With the municipal elections behind us, Mayor Julie Thacher will turn over the title and the office to her successor, Edward “Ned” Beach. Mayor Thacher graciously consented to a last interview about her time in office.
Reporter: How many terms have you served as Mayor?
Thacher: Two four-year terms.
Reporter: Were you ever on the city council?
Thacher: Yes, for seven years.
Reporter: And before that?
Thacher: Before that I served on the Parks Board, but I don’t recall the dates or for how long.
Reporter: Why did you run for mayor the first time?
Thacher: After being on the council for seven years I had a few ideas for moving Boonville forward. I thought with my experience I would make a good mayor. And there were a number of people who suggested I run, so I did.
Reporter: Did you accomplish your goals?
Thacher: Actually, with the purchase of the new fire truck and the animal shelter, I did. We, that is, the City Administrator, the City Council, and I went on a retreat at Blackwater and prioritized a list of long-term goals for the city. I think most everything on that list has been accomplished in the past eight years.
Reporter: The City Council just approved the first of two quit claim deeds regarding the animal shelter. Will you get to sign the first one before the swearing-in ceremony on Tuesday?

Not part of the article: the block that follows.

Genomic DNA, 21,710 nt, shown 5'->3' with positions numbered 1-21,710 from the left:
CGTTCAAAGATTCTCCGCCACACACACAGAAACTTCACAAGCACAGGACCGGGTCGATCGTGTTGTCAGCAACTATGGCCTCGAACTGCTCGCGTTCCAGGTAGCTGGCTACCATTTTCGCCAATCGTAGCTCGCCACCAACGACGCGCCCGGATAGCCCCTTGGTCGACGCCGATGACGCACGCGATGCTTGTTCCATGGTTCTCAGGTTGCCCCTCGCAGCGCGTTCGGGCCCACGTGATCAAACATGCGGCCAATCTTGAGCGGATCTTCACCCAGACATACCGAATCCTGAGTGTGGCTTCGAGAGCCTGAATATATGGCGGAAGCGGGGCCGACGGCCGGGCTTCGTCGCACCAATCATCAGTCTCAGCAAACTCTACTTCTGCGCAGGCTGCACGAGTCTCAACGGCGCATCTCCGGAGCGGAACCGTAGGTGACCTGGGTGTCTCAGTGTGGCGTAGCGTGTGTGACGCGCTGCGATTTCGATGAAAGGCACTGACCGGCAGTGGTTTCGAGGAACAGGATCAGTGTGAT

Thacher: I’ve already signed it.
Reporter: So, you’ll each get to do part of it?
Thacher: Yes, but I don’t care about the legacy. The animal shelter just needs to get done.
Reporter: You said you weren’t going to run a second time, but you did at the last minute. Why?
Thacher: It was an uncontested mayor’s race and I feel strongly that people should have a choice. I was asked to run again so it wouldn’t be uncontested. There had been some changes in my life that freed up some time, so I reconsidered and changed my mind.
Reporter: But it was an uncontested mayor’s race this year, too.
Thacher: Yes, and I still think people should have a choice.
Reporter: But not you this time?
Thacher: No, not me. I’ve served two terms and that’s enough. I still think giving people a choice makes the winner a better mayor. He has to give more thought to his platform.
Reporter: How do you feel about stepping down?
Thacher: I’m looking forward to it. I’ll be sad, too, because I’ve become friends with members of the staff, and I’ll miss seeing them every day. But I’ll have more time to spend with my kids and grandkids.
Reporter: Do you think you’ll ever run for mayor or city council again?
Thacher: I have no idea. I know you should never say never, but probably not. I’m not worried about the city in Ned’s hands. The city has a good city council and good people.
Reporter: What was the best part of being mayor?